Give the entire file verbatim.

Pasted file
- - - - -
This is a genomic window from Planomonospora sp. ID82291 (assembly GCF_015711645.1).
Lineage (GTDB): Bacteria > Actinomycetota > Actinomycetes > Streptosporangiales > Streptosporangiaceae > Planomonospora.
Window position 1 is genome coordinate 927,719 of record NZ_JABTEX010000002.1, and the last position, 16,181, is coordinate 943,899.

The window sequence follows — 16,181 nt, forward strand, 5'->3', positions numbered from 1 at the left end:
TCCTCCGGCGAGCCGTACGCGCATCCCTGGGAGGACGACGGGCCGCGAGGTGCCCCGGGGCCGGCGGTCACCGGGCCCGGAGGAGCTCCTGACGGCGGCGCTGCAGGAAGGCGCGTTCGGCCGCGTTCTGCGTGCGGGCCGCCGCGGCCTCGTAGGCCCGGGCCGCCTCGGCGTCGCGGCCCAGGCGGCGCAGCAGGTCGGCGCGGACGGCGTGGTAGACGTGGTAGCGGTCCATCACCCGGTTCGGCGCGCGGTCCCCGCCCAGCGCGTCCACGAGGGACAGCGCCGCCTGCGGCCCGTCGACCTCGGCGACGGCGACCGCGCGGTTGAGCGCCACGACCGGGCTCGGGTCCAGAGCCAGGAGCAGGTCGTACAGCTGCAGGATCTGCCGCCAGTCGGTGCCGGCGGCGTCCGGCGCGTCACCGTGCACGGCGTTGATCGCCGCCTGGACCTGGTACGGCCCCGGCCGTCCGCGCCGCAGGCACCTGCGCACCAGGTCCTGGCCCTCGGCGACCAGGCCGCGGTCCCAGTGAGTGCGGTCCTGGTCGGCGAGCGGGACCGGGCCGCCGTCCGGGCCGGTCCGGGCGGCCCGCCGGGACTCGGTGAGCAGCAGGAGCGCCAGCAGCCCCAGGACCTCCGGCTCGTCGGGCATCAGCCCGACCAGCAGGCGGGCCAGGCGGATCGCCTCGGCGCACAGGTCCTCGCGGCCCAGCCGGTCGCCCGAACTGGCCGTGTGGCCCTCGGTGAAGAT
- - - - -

This is a genomic window from Planomonospora sp. ID82291 (assembly GCF_015711645.1).
Lineage (GTDB): Bacteria > Actinomycetota > Actinomycetes > Streptosporangiales > Streptosporangiaceae > Planomonospora.
Window position 1 is genome coordinate 927,719 of record NZ_JABTEX010000002.1, and the last position, 16,181, is coordinate 943,899.

The window sequence follows — 16,181 nt, forward strand, 5'->3', positions numbered from 1 at the left end:
TCCTCCGGCGAGCCGTACGCGCATCCCTGGGAGGACGACGGGCCGCGAGGTGCCCCGGGGCCGGCGGTCACCGGGCCCGGAGGAGCTCCTGACGGCGGCGCTGCAGGAAGGCGCGTTCGGCCGCGTTCTGCGTGCGGGCCGCCGCGGCCTCGTAGGCCCGGGCCGCCTCGGCGTCGCGGCCCAGGCGGCGCAGCAGGTCGGCGCGGACGGCGTGGTAGACGTGGTAGCGGTCCATCACCCGGTTCGGCGCGCGGTCCCCGCCCAGCGCGTCCACGAGGGACAGCGCCGCCTGCGGCCCGTCGACCTCGGCGACGGCGACCGCGCGGTTGAGCGCCACGACCGGGCTCGGGTCCAGAGCCAGGAGCAGGTCGTACAGCTGCAGGATCTGCCGCCAGTCGGTGCCGGCGGCGTCCGGCGCGTCACCGTGCACGGCGTTGATCGCCGCCTGGACCTGGTACGGCCCCGGCCGTCCGCGCCGCAGGCACCTGCGCACCAGGTCCTGGCCCTCGGCGACCAGGCCGCGGTCCCAGTGAGTGCGGTCCTGGTCGGCGAGCGGGACCGGGCCGCCGTCCGGGCCGGTCCGGGCGGCCCGCCGGGACTCGGTGAGCAGCAGGAGCGCCAGCAGCCCCAGGACCTCCGGCTCGTCGGGCATCAGCCCGACCAGCAGGCGGGCCAGGCGGATCGCCTCGGCGCACAGGTCCTCGCGGCCCAGCCGGTCGCCCGAACTGGCCGTGTGGCCCTCGGTGAAGAT